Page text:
I loathe bumper stickers. I don't understand what a person is trying to accomplish by defacing his or her vehicle with these bumper stickers. In this blog post I examine how bumper stickers and the misuse of best practices have much in common. This post is not intended to offend owners of bumper stickers - I'm sure that there are people out there with bumper stickers who have them for reasons other than those described here.
I have long been a fan of best practices and rules of thumb that make sense. In fact, I have written three articles on best practices (JSP Best Practices, More JSP Best Practices, and Basic JPA Best Practices). However, as Bill Jackson and many others have pointed out, effective software developers must be willing to think for themselves and deviate from best practices when appropriate rather than blindly adhering to "best practices" at any cost and regardless of circumstances.
A "best practice" that is employed without regard for why it is advantageous and without recognition that things are usually too complicated to always be done "one way" is very likely to end up as a "bumper sticker practice." A "bumper sticker practice" suffers from many of the same problems associated with bumper stickers on vehicles.
Two Sides to Every Story / Trade-offs
Political bumper stickers with pithy statements pushing a position or degrading an opposite position can be particularly irritating and useless. The worst offenders are the bumper stickers that try to boil complex issues down to three to seven words that fit neatly on a bumper sticker.
These types of bumper stickers remind me of the software developer who rigidly applies a "best practice" without really trying to understand if the practice is appropriate or if the particular circumstances reduce the value of the "best practice." For a developer in this example, touting their favorite best practice at every turn might make them feel good about themselves, but that doesn't necessarily make the decision correct. Instead, software development is full of trade-offs in design and implementation and the most effective software developer is able to and willing to look at alternatives to their favorite pet practice.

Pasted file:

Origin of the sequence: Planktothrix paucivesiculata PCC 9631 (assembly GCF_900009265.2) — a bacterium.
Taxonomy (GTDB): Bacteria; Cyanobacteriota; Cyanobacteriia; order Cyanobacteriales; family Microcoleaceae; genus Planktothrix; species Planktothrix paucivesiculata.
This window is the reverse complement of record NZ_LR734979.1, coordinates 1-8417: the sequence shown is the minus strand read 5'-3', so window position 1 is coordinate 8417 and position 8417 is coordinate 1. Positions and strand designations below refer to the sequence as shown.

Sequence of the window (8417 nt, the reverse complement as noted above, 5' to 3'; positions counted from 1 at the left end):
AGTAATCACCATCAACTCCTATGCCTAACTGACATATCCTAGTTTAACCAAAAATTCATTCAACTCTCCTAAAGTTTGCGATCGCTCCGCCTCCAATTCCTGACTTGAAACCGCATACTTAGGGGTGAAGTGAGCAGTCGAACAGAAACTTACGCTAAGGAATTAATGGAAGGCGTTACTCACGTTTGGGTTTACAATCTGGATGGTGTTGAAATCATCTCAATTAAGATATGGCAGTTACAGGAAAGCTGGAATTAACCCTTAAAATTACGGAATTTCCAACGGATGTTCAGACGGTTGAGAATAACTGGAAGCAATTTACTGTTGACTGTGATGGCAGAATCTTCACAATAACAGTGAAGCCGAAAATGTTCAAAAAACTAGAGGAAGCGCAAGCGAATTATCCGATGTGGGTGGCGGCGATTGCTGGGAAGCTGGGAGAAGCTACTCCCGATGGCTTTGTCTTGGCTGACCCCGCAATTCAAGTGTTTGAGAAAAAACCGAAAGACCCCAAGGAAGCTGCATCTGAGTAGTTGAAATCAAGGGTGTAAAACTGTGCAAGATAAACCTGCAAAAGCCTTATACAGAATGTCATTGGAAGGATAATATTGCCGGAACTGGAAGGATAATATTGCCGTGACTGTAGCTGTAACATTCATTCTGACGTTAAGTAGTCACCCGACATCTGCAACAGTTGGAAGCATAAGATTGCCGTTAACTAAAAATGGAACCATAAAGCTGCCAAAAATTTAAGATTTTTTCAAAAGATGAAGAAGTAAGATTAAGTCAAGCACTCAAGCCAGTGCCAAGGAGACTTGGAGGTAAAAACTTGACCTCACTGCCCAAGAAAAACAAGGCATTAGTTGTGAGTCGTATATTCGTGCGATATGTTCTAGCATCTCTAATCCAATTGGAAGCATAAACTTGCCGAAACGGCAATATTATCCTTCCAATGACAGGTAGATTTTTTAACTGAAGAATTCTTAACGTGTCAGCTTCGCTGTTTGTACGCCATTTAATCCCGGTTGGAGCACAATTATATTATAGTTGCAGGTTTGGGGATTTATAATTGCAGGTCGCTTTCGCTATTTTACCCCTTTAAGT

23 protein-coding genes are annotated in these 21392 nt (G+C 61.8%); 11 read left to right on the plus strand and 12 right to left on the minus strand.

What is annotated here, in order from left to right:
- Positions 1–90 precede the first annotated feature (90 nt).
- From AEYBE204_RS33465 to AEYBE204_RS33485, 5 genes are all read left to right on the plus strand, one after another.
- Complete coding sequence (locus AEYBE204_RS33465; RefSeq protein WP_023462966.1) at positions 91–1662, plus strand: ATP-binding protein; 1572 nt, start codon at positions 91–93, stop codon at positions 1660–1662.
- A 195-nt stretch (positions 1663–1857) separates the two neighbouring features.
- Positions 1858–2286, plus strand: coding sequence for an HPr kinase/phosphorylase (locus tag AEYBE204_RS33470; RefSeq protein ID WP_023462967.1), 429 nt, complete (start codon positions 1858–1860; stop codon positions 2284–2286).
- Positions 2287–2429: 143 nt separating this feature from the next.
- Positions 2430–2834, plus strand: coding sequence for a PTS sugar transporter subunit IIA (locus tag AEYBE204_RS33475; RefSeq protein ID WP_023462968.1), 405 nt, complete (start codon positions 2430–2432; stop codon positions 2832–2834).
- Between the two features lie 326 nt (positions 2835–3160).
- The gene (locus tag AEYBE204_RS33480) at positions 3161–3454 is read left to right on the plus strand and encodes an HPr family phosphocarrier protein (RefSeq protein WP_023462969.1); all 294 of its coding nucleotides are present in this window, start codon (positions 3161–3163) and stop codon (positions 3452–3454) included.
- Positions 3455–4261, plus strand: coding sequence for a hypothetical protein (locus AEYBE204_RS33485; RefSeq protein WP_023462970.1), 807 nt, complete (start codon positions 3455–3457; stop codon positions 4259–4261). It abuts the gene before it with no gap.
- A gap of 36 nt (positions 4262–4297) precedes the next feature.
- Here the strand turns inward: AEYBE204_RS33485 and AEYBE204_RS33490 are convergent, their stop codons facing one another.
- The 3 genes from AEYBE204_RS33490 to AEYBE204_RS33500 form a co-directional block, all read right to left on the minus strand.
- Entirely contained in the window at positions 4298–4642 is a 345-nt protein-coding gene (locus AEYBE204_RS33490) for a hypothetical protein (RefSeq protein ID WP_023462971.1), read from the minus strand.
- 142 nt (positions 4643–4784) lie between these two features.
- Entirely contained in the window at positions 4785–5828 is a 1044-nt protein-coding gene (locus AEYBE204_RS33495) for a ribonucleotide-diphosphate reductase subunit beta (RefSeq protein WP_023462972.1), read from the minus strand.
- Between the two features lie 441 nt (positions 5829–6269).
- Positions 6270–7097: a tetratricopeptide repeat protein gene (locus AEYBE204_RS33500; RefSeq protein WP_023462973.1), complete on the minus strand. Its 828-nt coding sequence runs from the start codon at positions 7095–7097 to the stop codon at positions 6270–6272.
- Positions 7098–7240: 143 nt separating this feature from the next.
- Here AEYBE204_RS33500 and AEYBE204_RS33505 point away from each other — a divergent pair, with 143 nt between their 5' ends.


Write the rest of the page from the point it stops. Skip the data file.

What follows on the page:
Pride / Showing Off
It is difficult to think of why a person would place a bumper sticker on his or her vehicle about his or her child being an honor student at such-and-such school except out of a sense of pride. Likewise, it is common to see people place bumper stickers on their vehicles advertising the university they went to (or at least cheer for in athletic events).
It is easy for a developer to fall into the trap of throwing around "best practices" phrases, calling design patterns out by name, and doing similar things in an effort to impress others. Like the bumper stickers, others are often far less impressed with these tactics than the person might believe.
I have seen bumper stickers for political candidates many years after the particular election to which the stickers applied. I have seen this in cases of both candidates who won the particular election and even candidates who lost that election. I do not really understand why a person would keep a bumper sticker advocating a candidate whose election is won or lost for years after election, but it does happen.
Likewise, a favorite "best practice" can be difficult to shed even if its value is overtaken by advancements and time. The best of the best practices are often relatively timeless and will stand the test of time, but some of the "lesser" best practices are more prone to be the recommended approach one day and fall out of favor compared to new and improved ideas that come along later. The most effective developer is able to continually evaluate "best practices" against current trends and circumstances and is willing to learn new ways to do things. New isn't always better than old, but it is a mistake to not be willing to take advantage of new developments.
Indicative of Aggressive / Forceful Nature
In Bumper Stickers Are Dangerous, Jonah Lehrer cites a study linking increased aggressiveness in driving behavior with owners of bumper stickers. This does not seem particularly surprising, at least in the case of political bumper stickers, because apparently the primary reason for having such stickers is to foist one's opinion on others.
Many of us in the software development community (and I intentionally include myself with "many of us") don't need much encouragement or incentive to have and share our strong opinions with others. I actually have found that strongly opinionated software developers are regularly good at what they do, though being aggressive and overbearing does not always translate to being a good software developer. Any software developer, good or bad, can easily become more aggressive as they defend and throw around their favorite pet practice. I have seen developer who almost seem to want to pick a fight about a favorite practice. I don't understand this mentality whether used with a best practice or applied to a bumper sticker.